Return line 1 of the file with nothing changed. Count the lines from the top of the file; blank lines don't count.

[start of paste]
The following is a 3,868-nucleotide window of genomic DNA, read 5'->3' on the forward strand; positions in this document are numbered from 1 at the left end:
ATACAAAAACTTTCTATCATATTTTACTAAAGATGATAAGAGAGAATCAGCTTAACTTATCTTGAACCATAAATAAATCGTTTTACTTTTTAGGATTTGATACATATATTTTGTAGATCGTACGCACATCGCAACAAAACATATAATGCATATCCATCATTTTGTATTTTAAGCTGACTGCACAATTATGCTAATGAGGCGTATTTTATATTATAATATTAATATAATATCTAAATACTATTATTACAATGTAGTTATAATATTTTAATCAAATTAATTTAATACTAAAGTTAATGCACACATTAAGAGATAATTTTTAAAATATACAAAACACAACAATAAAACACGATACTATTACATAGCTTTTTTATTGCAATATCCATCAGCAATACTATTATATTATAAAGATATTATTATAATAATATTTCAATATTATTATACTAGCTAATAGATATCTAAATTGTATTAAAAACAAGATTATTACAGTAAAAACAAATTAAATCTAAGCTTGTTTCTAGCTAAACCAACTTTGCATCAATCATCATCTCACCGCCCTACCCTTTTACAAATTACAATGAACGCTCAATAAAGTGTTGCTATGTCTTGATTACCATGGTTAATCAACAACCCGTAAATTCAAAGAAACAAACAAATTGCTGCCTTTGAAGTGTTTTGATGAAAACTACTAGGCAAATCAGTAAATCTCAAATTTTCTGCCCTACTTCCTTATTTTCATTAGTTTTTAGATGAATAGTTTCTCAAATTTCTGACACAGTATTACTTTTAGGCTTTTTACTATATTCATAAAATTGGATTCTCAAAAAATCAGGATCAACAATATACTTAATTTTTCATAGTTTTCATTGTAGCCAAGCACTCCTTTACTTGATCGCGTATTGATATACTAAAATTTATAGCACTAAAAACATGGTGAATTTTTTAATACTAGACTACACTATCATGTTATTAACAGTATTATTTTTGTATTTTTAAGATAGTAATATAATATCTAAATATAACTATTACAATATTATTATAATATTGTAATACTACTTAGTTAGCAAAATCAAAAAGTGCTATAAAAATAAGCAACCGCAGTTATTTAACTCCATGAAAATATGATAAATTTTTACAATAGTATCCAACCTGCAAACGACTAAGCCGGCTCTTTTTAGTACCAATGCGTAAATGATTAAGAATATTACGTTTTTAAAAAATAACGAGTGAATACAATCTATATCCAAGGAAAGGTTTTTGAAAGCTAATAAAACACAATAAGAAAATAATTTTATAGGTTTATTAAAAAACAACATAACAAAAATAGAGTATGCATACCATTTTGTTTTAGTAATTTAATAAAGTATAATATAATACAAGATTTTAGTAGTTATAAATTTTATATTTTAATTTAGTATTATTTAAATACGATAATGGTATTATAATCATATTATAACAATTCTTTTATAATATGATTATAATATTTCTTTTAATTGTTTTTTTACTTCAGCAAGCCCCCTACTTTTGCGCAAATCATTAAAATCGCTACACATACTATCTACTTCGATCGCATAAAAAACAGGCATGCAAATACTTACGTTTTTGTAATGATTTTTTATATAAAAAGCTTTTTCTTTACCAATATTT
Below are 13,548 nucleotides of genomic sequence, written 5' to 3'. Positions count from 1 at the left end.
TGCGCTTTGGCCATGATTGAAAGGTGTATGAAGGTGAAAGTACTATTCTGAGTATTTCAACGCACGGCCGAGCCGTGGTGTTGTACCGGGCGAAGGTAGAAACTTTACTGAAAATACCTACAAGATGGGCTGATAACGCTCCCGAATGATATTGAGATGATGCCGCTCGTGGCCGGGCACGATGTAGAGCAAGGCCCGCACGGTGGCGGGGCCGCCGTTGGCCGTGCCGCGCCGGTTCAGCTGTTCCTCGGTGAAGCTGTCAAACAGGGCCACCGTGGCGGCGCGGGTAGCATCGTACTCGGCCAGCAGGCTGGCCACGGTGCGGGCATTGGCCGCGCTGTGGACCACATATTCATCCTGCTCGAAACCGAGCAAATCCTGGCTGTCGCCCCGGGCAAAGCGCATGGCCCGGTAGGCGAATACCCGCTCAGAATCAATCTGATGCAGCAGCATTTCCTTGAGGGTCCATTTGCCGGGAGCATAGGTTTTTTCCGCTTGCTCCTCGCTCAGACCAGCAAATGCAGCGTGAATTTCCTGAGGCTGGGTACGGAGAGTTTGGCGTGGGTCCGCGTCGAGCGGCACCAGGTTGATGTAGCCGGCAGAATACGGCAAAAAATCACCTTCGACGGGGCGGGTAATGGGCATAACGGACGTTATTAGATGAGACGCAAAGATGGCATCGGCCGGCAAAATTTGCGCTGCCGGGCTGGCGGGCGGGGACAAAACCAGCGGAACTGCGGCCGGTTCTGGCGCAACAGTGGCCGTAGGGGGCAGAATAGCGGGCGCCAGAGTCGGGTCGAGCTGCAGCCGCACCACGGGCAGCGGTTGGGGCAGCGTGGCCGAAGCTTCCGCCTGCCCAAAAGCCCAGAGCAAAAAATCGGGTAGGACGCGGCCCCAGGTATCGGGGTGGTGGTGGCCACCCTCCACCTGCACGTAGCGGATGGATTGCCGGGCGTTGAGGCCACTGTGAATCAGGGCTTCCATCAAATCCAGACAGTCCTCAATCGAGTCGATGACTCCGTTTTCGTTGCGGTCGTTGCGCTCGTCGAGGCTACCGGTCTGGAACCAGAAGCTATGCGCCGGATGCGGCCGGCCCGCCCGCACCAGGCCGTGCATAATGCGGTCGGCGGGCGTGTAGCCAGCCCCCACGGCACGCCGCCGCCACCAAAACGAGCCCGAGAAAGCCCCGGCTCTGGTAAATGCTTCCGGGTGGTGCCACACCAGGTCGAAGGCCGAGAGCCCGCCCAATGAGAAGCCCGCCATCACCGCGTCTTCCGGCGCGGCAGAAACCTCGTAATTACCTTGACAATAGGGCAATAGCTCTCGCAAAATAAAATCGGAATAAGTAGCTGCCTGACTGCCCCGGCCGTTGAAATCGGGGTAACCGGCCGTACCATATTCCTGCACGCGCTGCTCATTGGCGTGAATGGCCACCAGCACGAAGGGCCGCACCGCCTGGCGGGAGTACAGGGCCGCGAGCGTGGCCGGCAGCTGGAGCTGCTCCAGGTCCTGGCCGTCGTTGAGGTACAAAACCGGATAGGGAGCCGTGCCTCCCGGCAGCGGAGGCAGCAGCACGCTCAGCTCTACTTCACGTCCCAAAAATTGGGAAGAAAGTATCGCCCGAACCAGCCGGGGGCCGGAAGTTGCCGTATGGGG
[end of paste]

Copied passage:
The following is a 3,868-nucleotide window of genomic DNA, read 5'->3' on the forward strand; positions in this document are numbered from 1 at the left end: